Then the films start, but unlike the movie we can't see because in reality it's just a projector light into the darkness overhead. So it turns out like Alex in the beginning describing the violence. She describes to us the unseen violence taking place leaving it to our imagination. It does sound a lot like the film shown in the movie though with people getting beat up and a girl being raped, though much younger like in the book. Alex doesn't describe much excitement like in the film, he doesn't like the violence right away, especially the rape he fancies. This gives his first measurable reaction an 8.7 which she says is not bad, but we don't know how high the scale goes to judge for ourselves. We know it can be higher because we are told he is laughing as he pukes. It seems to me Burgess got it right because the horror films that pass as entertainment have garnered a new name called 'torture porn' because there are just brutally vicious and not fun and scary like they they were in the 80s. The emphasis is just on the brutality especially in the Saw films that they are able to pump out 1 a year which is mind boggling. This year they are on number 6. The films make big money on opening weekend enough to make a profit right there. The more twisted the violence is, the more popular they are. One of Showtime's most popular shows is about a cop who plays a serial killer on the side to get rid of those that the law can't put away. Soon after Alex's reaction is a 10.4 making us wonder how high the scale goes when it's passed 10. Just like the film he announces he's cured, but the doctor knows better. When she gets to the concentration camp footage we get one of the heaviest German bands on the scene and then it goes to intermission. It's interesting to me that the intermission occurs around 50 minutes in. The film goes 137 minutes with no intermission. I guess it gives them time to make money at the snack bar because there is no change of scenery. Alex is in fact left on stage to keep being sick. He is not taken back to his room to talk about how he feels.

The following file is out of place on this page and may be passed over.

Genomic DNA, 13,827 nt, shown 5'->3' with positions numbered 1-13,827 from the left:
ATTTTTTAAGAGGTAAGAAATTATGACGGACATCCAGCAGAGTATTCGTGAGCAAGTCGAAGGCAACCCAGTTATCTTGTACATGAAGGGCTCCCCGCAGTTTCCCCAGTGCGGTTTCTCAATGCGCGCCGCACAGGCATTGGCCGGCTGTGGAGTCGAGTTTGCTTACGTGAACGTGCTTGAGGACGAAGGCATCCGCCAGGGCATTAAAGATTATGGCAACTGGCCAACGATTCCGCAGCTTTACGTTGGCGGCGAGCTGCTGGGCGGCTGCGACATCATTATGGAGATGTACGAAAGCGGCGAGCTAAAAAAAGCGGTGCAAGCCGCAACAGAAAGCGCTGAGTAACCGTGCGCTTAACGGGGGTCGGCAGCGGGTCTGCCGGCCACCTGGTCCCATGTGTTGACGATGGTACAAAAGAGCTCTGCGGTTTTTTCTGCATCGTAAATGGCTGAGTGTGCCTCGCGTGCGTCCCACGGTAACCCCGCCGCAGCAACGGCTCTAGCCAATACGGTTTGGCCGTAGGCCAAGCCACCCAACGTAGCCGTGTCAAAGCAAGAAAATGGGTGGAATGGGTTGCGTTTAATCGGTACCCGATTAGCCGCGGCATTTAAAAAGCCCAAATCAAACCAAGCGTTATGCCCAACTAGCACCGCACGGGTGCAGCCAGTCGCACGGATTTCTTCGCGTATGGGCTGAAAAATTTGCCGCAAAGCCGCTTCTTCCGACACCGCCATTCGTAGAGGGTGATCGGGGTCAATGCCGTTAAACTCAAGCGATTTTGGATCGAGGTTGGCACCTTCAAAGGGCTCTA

When comes back it's more of the same, the horrible violence she describes as part of the modern world making this sounds like things have gotten far beyond control and that the stuff Alex does is a childish version of it. It makes him sound like a wannabe. When Alex starts screaming about sin, I know why. But the uniformed audience would be like to wonder why. Alex is upset about the use of Beethoven on the score because they don't actually play it in the show. Once again Brodsky shows her ignorance by not even knowing what she is talking about. First she shows ignorance to the pop culture talk of the day, then she doesn't know the most famous classical composer of all time and his most famous piece. Yet somehow she chose it at random? That's hard to believe. Branom has to explain it once again that he is affected by the background score. He takes it one further by saying now Alex will be made sickened by all music which goes farther than the film. He says she has gone too far. He won't be able to listen to music at all, there will be no escape for him. She thinks no matter, it's more important to squash the violent tendency. Branom sees this as such a disaster he wants off the project as well as his name from the research. He sees this going bad fast. Brodsky announces he is cured and the irony is the soundtrack changes to The Smiths - Sweet and Tender Hooligan which has the prophetic lines "and he'll never ever do it again/of course he won't/not until the next time." When he's cured, he'll be back doing it again.